The 51 days of the last year of the war that “The Iliad” tells us begin with an angry dispute between Agamemnon “the Atrida, king of men, and the divine Achilles“and ends with the funeral of Hector, the eldest son of King Priam and the most famous hero of Troy, whom Achilles had killed in a duel and dragged for days tied to his chariot.
But while it tells us a lot about Achilles’ heroism, strength, and camaraderie, as well as his fury, Homer does not mention his death, although Héctor predicts it with his last breath and the “Odyssey” talks about his funeral.
And the great Greek writer at no time does he mention his heel (Among others, it does not speak of the Trojan horse either).
The story of the death of the great hero was left in the hands of other poets, who narrated, for example, who then faced the Ethiopian king Memnon, who had come to support the Trojans, and killed him in battle.
They also said that he fell in love with the queen of the Amazons, Penthesilea, when their eyes met the moment his spear pierced her … too late.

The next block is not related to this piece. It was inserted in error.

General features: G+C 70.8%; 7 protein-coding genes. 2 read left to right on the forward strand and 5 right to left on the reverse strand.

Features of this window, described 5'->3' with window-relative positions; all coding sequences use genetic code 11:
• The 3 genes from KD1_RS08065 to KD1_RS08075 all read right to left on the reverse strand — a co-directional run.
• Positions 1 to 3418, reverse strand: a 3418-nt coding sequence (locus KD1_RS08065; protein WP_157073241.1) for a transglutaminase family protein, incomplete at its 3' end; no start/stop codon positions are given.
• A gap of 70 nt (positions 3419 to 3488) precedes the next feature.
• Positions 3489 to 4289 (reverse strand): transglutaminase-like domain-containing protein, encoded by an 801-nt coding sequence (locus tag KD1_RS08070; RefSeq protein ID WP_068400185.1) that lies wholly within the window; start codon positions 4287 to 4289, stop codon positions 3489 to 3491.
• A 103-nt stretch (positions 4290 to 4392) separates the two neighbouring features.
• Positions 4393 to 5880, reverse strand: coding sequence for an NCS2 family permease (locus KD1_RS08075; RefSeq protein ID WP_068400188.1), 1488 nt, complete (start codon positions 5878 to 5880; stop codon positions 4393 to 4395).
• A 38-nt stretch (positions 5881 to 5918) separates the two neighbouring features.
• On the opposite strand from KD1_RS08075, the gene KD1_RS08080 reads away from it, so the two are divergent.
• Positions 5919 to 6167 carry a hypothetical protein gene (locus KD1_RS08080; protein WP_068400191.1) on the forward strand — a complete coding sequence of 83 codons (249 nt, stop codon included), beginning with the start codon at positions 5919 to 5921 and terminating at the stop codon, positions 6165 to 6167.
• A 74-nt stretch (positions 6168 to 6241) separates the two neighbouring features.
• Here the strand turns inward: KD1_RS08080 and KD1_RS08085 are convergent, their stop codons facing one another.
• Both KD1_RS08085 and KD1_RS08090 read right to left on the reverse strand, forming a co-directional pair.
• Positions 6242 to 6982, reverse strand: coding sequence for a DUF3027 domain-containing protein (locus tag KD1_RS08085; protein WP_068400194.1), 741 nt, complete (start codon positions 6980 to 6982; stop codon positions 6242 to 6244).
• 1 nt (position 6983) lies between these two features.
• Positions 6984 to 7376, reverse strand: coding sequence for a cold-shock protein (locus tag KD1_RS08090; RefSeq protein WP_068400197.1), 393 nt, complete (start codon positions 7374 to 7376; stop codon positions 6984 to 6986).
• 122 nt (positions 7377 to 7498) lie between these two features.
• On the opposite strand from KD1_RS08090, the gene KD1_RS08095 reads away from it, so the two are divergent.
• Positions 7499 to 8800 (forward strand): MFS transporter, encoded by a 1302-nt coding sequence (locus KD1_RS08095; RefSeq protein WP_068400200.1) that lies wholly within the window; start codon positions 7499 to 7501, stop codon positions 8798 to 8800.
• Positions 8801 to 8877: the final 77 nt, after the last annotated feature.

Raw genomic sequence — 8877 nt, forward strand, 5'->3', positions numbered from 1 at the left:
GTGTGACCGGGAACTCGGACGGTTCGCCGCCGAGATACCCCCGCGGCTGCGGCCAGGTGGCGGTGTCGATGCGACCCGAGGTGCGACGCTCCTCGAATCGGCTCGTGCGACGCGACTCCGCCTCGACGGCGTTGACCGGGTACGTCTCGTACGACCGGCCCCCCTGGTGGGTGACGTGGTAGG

And several said that Achilles died when an arrow, shot by the Trojan prince Paris, whose flight with the beautiful (and married) Helena had unleashed the war with the Greeks, reached him.
In what is perhaps the most famous story of his end, the hero died on the battlefield against the Trojans.
In another version, he was scaling the walls of Troy and about to sack the city when it happened.
Other accounts tell that Achilles had fallen so much in love with Polyxena, Priam’s daughter, that he agreed to defect to the Trojan side if the king allowed them to marry him. So it was, but when Achilles went to the temple to ratify the commitment in the eyes of the gods, Paris, in hiding, shot him.
However, most sources claim that it was the god Apollo -who supported the Trojans- the one who guided the arrow to its vulnerable point: the heel.
Only in this way do they manage to defeat the warrior who appears in the first line of the “Iliad”, whose anger sets the whole story in motion, that demigod, murderer, looter, moody, temperamental, ruthless and cruel but also the one who is always the fastest , sharper, bigger, brighter, more important and more beautiful than other men.
But although his mother, being immortal, probably continues to mourn his death, Achilles has lived in the collective memory for some 28 centuries …
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Eddie is an Australian news reporter with over 9 years in the industry and has published on Forbes and tech crunch.